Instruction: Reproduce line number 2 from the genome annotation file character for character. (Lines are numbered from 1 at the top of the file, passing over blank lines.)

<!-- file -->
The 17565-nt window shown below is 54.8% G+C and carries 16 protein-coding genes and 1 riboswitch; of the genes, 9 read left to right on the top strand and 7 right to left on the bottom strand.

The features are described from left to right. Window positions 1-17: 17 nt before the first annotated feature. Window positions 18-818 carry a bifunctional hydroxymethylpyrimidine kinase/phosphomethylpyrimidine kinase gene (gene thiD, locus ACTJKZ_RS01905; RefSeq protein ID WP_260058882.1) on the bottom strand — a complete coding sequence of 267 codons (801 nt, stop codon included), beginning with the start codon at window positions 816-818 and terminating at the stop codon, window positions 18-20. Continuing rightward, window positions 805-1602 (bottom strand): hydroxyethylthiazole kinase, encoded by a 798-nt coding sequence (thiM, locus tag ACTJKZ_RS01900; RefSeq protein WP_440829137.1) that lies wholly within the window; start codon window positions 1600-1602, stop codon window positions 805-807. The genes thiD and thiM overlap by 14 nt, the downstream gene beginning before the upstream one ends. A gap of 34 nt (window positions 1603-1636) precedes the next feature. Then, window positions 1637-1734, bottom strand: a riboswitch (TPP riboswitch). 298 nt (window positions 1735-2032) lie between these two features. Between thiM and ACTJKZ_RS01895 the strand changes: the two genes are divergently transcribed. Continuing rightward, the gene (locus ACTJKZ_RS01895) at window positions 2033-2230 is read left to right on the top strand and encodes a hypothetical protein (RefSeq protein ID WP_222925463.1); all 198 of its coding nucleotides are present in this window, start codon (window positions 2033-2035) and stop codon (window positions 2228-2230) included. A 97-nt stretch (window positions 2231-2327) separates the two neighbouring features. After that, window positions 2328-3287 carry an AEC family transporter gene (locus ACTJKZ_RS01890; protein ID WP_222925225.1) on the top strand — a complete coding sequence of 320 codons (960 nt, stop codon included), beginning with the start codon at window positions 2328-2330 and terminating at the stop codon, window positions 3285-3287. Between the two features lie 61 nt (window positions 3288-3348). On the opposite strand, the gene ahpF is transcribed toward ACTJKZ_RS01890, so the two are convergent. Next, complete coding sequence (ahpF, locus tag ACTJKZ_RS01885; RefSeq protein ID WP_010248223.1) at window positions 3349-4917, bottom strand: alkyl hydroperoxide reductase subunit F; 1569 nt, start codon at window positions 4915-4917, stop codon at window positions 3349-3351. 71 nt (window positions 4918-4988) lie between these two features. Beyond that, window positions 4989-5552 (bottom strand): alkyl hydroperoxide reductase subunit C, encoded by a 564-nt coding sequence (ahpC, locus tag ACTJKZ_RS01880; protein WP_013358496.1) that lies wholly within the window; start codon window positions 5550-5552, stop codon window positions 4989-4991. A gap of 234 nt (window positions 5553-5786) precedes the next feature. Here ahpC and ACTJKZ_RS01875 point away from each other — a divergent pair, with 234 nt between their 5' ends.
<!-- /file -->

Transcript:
The features are described from left to right. Window positions 1-17: 17 nt before the first annotated feature. Window positions 18-818 carry a bifunctional hydroxymethylpyrimidine kinase/phosphomethylpyrimidine kinase gene (gene thiD, locus ACTJKZ_RS01905; RefSeq protein ID WP_260058882.1) on the bottom strand — a complete coding sequence of 267 codons (801 nt, stop codon included), beginning with the start codon at window positions 816-818 and terminating at the stop codon, window positions 18-20. Continuing rightward, window positions 805-1602 (bottom strand): hydroxyethylthiazole kinase, encoded by a 798-nt coding sequence (thiM, locus tag ACTJKZ_RS01900; RefSeq protein WP_440829137.1) that lies wholly within the window; start codon window positions 1600-1602, stop codon window positions 805-807. The genes thiD and thiM overlap by 14 nt, the downstream gene beginning before the upstream one ends. A gap of 34 nt (window positions 1603-1636) precedes the next feature. Then, window positions 1637-1734, bottom strand: a riboswitch (TPP riboswitch). 298 nt (window positions 1735-2032) lie between these two features. Between thiM and ACTJKZ_RS01895 the strand changes: the two genes are divergently transcribed. Continuing rightward, the gene (locus ACTJKZ_RS01895) at window positions 2033-2230 is read left to right on the top strand and encodes a hypothetical protein (RefSeq protein ID WP_222925463.1); all 198 of its coding nucleotides are present in this window, start codon (window positions 2033-2035) and stop codon (window positions 2228-2230) included. A 97-nt stretch (window positions 2231-2327) separates the two neighbouring features. After that, window positions 2328-3287 carry an AEC family transporter gene (locus ACTJKZ_RS01890; protein ID WP_222925225.1) on the top strand — a complete coding sequence of 320 codons (960 nt, stop codon included), beginning with the start codon at window positions 2328-2330 and terminating at the stop codon, window positions 3285-3287. Between the two features lie 61 nt (window positions 3288-3348). On the opposite strand, the gene ahpF is transcribed toward ACTJKZ_RS01890, so the two are convergent. Next, complete coding sequence (ahpF, locus tag ACTJKZ_RS01885; RefSeq protein ID WP_010248223.1) at window positions 3349-4917, bottom strand: alkyl hydroperoxide reductase subunit F; 1569 nt, start codon at window positions 4915-4917, stop codon at window positions 3349-3351. 71 nt (window positions 4918-4988) lie between these two features. Beyond that, window positions 4989-5552 (bottom strand): alkyl hydroperoxide reductase subunit C, encoded by a 564-nt coding sequence (ahpC, locus tag ACTJKZ_RS01880; protein WP_013358496.1) that lies wholly within the window; start codon window positions 5550-5552, stop codon window positions 4989-4991. A gap of 234 nt (window positions 5553-5786) precedes the next feature. Here ahpC and ACTJKZ_RS01875 point away from each other — a divergent pair, with 234 nt between their 5' ends.